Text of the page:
Famous for its historical past, the shores to the north of Prince Charlie’s Cave (which itself lies to the north of Portree) can provide a variety of common and a few rare collectable fossil specimens, from several recognised zones. Prince Charlie’s Cave is one of the toughest locations Skye has to offer.
♦ Take the A855 to Uig from Portree. From the end of the Storr lochs (Loch Leathan and Loch Fada), take the small road to the left at the bus stop. ♦ Follow this over the dam and on as far as the car park at the powerhouse.
♦ Either take the path down to the beach or follow the sheep trail south up and over the top. Then, follow the fence at the top of the tree line.
♦ If you take the upper path, once past the fence, descend carefully towards Holm Island. This avoids Bearreraig, saving you precious time. Note also there are two different ‘Prince Charlie’s Caves’ on Skye.
♦ Ref: NG 51780 48309
FIND FREQUENCY: ♦♦♦♦♦ – There are lots of fossils to be found all the way along the shoreline.
CHILDREN: ♦ – This is a long walk over a very rough boulder-strewn shoreline. Therefore, it is not for the young or unfit.
ACCESS: ♦♦ – Prince Charlie’s Cave is awkwardly located, about 5.5km from the car park at Bearreraig and the same distance from Portree. And there are very few fossil bearing areas from Portree to the cave. There are also several caves, only one being Charlie’s, but there is no need to go as far as the cave if you are tired or feel that the tide may be too far in. The area between Holm and the first two caves will provide more than enough material to look at. The best approach is from the free car park at Bearreraig.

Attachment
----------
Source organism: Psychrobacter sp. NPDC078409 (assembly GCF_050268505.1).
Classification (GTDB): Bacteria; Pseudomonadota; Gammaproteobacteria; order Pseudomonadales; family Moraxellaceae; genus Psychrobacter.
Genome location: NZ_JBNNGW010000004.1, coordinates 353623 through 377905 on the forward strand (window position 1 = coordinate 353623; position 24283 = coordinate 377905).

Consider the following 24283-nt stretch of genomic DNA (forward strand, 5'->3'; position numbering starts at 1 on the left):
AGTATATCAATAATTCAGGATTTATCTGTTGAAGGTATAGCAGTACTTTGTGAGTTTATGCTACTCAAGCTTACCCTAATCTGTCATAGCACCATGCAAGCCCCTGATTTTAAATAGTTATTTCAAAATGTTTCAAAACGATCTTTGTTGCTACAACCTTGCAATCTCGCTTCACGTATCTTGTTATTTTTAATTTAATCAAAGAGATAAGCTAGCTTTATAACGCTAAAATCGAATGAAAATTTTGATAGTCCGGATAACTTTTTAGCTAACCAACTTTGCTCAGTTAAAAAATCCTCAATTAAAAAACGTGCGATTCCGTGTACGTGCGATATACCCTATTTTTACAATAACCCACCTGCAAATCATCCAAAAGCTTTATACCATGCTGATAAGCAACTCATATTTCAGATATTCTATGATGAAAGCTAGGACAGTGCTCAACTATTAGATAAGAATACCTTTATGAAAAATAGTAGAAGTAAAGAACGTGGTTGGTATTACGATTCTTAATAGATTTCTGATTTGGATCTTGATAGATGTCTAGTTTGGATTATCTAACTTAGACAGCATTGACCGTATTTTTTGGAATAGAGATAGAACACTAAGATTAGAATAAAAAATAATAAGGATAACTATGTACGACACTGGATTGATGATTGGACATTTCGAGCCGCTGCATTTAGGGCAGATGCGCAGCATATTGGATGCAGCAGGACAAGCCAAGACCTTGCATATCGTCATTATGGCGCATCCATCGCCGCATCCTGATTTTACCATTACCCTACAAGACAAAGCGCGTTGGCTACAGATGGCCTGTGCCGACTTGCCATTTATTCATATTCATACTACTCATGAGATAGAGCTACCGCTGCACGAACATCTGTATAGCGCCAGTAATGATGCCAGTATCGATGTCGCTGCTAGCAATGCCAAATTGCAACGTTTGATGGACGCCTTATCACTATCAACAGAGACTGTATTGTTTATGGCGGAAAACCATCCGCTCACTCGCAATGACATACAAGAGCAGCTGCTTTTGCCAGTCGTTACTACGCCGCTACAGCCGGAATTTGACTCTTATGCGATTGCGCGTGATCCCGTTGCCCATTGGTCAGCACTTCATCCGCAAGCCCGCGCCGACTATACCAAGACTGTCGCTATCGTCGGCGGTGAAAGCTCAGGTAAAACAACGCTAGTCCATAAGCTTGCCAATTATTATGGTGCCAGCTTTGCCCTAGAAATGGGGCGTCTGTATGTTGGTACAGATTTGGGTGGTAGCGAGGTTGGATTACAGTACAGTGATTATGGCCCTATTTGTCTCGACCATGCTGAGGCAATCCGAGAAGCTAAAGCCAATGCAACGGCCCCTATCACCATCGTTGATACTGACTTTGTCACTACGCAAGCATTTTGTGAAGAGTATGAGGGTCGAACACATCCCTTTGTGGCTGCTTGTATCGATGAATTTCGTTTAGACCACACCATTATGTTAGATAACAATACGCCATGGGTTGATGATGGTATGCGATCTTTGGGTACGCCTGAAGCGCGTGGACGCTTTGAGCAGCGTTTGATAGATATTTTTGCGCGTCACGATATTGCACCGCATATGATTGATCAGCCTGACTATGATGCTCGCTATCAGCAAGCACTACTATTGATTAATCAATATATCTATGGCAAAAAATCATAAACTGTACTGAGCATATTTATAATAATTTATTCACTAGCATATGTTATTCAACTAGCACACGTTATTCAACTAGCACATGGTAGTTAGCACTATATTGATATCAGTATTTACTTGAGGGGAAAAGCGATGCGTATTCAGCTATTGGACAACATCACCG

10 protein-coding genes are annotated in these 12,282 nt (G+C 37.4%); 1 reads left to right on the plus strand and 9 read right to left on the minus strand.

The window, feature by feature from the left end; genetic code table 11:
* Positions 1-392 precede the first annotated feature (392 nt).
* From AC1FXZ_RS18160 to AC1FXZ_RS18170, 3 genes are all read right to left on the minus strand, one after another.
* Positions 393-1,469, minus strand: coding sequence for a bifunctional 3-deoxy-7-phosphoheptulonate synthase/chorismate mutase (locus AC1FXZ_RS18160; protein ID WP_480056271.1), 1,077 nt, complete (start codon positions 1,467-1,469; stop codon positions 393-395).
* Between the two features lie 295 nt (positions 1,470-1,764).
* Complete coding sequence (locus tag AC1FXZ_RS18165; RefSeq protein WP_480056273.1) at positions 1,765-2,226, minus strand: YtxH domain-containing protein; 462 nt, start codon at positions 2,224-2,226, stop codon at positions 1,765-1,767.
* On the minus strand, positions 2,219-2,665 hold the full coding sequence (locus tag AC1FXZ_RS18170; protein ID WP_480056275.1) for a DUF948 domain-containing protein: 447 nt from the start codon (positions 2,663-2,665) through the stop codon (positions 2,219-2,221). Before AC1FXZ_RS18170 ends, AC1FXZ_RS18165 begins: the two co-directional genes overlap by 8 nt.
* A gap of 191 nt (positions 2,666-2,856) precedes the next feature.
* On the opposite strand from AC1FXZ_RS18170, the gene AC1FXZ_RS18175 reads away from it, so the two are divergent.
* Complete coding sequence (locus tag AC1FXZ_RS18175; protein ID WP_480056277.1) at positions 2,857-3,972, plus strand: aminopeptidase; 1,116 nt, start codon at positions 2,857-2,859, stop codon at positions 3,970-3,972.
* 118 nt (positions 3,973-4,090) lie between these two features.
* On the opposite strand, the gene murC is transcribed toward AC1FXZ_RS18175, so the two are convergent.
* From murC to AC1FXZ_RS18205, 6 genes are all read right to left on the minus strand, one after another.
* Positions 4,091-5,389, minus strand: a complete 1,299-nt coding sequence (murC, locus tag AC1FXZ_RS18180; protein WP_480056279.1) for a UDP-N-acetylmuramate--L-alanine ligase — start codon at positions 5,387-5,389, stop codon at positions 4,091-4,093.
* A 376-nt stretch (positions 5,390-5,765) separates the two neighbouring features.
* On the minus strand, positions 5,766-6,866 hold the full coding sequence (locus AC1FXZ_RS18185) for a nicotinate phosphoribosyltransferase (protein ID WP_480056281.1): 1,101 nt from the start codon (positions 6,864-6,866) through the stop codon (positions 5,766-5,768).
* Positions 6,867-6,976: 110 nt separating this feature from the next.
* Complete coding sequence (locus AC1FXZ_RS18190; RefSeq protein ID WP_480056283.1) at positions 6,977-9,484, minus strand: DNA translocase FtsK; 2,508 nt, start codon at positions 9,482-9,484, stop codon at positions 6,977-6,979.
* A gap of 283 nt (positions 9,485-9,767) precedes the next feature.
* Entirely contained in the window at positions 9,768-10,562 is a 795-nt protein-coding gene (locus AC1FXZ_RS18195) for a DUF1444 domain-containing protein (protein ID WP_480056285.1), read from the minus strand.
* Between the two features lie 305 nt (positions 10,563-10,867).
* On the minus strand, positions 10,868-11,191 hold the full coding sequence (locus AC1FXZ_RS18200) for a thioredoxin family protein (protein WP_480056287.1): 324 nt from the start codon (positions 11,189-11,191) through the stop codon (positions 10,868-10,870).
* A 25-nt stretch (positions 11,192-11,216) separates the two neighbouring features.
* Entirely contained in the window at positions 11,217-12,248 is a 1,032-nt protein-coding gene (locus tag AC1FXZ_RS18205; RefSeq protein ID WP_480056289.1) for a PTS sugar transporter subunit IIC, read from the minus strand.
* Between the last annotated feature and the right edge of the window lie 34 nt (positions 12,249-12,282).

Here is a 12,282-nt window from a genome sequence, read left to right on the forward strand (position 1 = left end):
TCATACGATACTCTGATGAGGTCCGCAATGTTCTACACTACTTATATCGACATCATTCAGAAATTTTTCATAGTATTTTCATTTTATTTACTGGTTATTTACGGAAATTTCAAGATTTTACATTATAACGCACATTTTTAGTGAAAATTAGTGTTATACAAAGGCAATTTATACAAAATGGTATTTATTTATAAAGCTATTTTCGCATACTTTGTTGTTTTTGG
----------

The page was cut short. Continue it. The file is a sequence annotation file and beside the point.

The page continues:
TYPE: – The beauty of this walk is that it takes in the Middle Jurassic stages of Bearreraig and Holm Island, and then changes to the Lower Jurassic stages, including several ammonite zones. And there are lots of loose rocks stuffed with fossils all along the walk.
This is a SSSI and should be respected. Recent damage to the foreshore in this area has put a spotlight on activities in the area, so only take a few specimens home and restrict your efforts to the smaller rocks. There are plenty.
It would be easy to be delayed at Bearreraig while walking among the many fossiliferous rocks from the Bajocian stage and, should you feel the need to stop and explore, then the trip to the far side of Holm could be postponed for another day. Unfortunately, there is not enough time to cover it all. Note that beyond Holm Island, the Toarcian and Pleinsbachian stages can be found and the variety of fossil species change.
When you reach the first cave, which has two entrances close to one and other, you will see signs of the huge pecten bivalves from Pleinsbachian sediments. Evidence of ammonite zones like the Tenucostatum zone, Spinatum zone, Margaritatus zone and Falciferum zone begins to appear in the loose rocks, and a good variety of bivalves and a few brachiopods can be found here. This is a place demanding effort and organising, but the rewards will be variety and the potential for finding rare ammonites. When you reach the shore between next two overhangs, there is no need to proceed to Charlie’s Cave, as the fossils begin to thin out.